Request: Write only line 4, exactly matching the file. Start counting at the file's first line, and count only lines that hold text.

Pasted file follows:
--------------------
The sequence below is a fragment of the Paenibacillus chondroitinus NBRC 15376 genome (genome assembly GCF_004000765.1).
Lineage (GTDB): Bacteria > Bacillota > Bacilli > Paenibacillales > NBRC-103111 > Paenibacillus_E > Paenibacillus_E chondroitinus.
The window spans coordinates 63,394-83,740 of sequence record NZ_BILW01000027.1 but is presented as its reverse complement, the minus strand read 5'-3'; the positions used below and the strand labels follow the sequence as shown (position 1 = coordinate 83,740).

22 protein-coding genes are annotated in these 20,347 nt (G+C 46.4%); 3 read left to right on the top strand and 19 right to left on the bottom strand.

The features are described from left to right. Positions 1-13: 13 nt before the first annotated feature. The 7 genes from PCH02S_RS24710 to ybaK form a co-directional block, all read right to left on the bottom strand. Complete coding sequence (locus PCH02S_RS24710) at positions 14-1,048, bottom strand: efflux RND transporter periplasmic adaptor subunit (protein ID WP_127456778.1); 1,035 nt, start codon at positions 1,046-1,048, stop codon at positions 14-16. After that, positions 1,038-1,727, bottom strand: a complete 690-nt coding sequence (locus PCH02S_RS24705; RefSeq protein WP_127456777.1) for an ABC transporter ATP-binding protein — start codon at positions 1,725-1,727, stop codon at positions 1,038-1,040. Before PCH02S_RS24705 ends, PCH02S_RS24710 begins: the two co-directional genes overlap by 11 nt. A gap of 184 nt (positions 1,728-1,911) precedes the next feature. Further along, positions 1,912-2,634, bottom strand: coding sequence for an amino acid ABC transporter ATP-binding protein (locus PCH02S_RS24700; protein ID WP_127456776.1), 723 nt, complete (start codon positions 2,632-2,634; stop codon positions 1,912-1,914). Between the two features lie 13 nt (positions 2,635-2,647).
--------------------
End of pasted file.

22 protein-coding genes are annotated in these 20,347 nt (G+C 46.4%); 3 read left to right on the top strand and 19 right to left on the bottom strand.